Sarah O. Maddox. A Beautiful Reflection. Winchester, KY: Olivia Kimbrell Press, 2014. ISBN-10: 1939603293. ISBN-13: 978-1939603296. See here to purchase the book.
A Beautiful Reflection is a Christian novella for young women. Its message is about the importance of Christians marrying Christians rather than non-Christians. The two main characters of the book are Susan Strasbourg and Jim Hitchenson. Susan is a devout conservative Christian, who prays to God, attends church, abstains from alcohol and pre-marital sex, displays a genuine interest in people, and volunteers at a mental hospital and a school for the deaf.
Susan manages a local branch of a company, and she attends the company’s convention in Atlanta. A handsome man sitting with his parents and his sister at the convention keeps looking at Susan, and Susan learns that he is Jim Hitchenson, the President of the company. Susan is warned that Jim is quite a ladies’ man, one who loves the ladies and then leaves them! But Jim introduces himself to Susan and comes across as a really nice guy. He takes Susan out, and he respects her desire not to drink alcohol. When Susan is stalked at the convention, Jim is very protective of her and stations security guards at her hotel door.
Jim is serious about Susan because she is beautiful on the inside and the outside, and Jim wants the sort of wholesome family life that his parents have. Susan loves Jim because he is handsome, is concerned about her, has lots of energy, and loves people. But there is a slight barrier between them. Jim has a wild past filled with promiscuity and alcohol, and he is reluctant to share that with Susan out of fear that she will reject him. And Susan wonders if Jim is a born-again believer, for she wants the Lord to build her house, and she does not want to trap Jim in any religiosity that he may later resent.
I am not the book’s target audience, but I was interested in reading this book because I thought that it would be about different beliefs and value systems, from an evangelical Christian perspective. In addition, I have read my share of Christian and non-Christian romance, so I believe that I am qualified to offer an evaluation of the book.
Overall, I wish that the book had more about conflicting values and religious beliefs, and that it fleshed out more why it was so problematic for believers to marry non-believers. In one scene, when Susan was pointing out to herself that she had not yet discussed with Jim his religious beliefs, his stance on social issues, and his political views, I was looking forward to such a discussion, even though I feared that it would amount to Susan suggesting that true Christians are right-wing Republicans! (I was expecting Jim to be a Republican, but an economic conservative and not a social or cultural conservative.) I was hoping for more substantive discussions, beyond the romantic dialogue that was throughout the book. Why did Susan and Jim believe and behave as they did, and how could the disparity between their beliefs pose problems to them if they were to get married, especially when Jim seemed to respect Susan’s convictions? The author, Sarah O. Maddox, asked thoughtful questions in the back of the book, but I was hoping for more in the story itself.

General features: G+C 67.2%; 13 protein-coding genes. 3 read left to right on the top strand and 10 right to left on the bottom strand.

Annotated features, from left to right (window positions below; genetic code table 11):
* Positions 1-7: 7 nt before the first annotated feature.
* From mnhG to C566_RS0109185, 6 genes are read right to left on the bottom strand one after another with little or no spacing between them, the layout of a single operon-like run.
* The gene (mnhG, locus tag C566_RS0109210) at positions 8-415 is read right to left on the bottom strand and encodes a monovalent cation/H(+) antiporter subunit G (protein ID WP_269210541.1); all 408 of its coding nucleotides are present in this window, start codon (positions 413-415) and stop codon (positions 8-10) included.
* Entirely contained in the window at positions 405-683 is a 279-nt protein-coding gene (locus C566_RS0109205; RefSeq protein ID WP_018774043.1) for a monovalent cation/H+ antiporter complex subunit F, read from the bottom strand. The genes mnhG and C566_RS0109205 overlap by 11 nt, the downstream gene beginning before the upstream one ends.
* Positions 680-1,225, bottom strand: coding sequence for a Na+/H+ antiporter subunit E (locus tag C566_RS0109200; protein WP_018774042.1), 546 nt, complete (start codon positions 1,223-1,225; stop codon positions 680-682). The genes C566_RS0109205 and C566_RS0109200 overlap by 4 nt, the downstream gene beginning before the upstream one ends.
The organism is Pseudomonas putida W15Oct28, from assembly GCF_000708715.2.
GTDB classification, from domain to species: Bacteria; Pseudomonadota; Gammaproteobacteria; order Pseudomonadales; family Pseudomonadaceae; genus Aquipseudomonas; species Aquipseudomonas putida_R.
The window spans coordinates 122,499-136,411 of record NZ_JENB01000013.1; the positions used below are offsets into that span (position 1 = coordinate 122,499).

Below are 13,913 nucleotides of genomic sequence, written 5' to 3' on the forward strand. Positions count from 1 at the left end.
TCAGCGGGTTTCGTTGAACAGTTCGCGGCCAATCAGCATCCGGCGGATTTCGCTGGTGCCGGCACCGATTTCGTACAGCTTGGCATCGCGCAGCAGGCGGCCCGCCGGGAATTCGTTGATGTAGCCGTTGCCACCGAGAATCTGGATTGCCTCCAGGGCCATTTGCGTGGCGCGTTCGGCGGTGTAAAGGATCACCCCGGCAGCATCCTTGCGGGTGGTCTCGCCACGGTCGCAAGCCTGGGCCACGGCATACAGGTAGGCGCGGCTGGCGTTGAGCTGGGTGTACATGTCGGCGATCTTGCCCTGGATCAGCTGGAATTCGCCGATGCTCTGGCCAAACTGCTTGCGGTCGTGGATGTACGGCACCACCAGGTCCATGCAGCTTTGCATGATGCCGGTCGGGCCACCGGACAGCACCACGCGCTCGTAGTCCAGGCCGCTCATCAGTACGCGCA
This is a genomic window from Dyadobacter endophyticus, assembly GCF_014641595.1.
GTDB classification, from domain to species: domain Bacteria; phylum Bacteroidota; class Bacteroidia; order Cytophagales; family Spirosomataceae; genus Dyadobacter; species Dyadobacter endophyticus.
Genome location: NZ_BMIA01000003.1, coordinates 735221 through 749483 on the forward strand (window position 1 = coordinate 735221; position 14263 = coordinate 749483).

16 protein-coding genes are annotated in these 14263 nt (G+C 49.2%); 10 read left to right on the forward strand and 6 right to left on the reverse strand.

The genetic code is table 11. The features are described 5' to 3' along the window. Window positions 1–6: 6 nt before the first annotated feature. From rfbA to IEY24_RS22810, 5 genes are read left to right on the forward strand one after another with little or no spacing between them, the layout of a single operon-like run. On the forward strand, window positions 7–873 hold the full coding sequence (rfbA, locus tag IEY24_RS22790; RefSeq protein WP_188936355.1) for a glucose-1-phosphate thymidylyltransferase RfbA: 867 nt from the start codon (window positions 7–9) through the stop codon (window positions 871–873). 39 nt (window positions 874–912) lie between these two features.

I was also disappointed that certain aspects of the plot were not revisited. For example, in the book’s preface, we are told about Susan’s relationship with a Christian man, Rob, long before she met Jim. Rob proposed to Susan, but Susan prayed about Rob’s proposal and turned Rob down, concluding that she saw Rob as more of a friend than a potential husband. The events of the preface are never mentioned in the remainder of the book. Perhaps readers are supposed to draw their own conclusions, but there were questions in my mind that I was hoping would be addressed. What did Susan learn from this experience? And can this experience shed light on why Susan was responding to Jim as she was?
Something else that perplexed me was the reaction of Jim’s sister Violet to the relationship between Jim and Susan. Violet had been romantically involved with Dan, and Dan broke off the relationship because Dan was a non-Christian and Violet was asking him if he had a born again experience. Yet, Violet was happy that Jim met Susan and never brought up to Susan the topic of whether Jim is a believer and how Jim and Susan would be unequally yoked were they to marry. Maybe Violet was just happy that Jim had met a good Christian woman, who was different from the women Jim had previously dated.
Overall, though, I liked the book. Although I sometimes questioned if Maddox was right to tell us Jim’s feelings for Susan early in the book—-I was wondering if readers would be better off wondering if Jim’s love for Susan was real—-I did appreciate the theme of Jim being a recovering playboy who was looking for a wholesome family life. And I liked his sister, Violet.
The publisher sent me a complimentary review copy of this book through Bookcrash, in exchange for an honest review.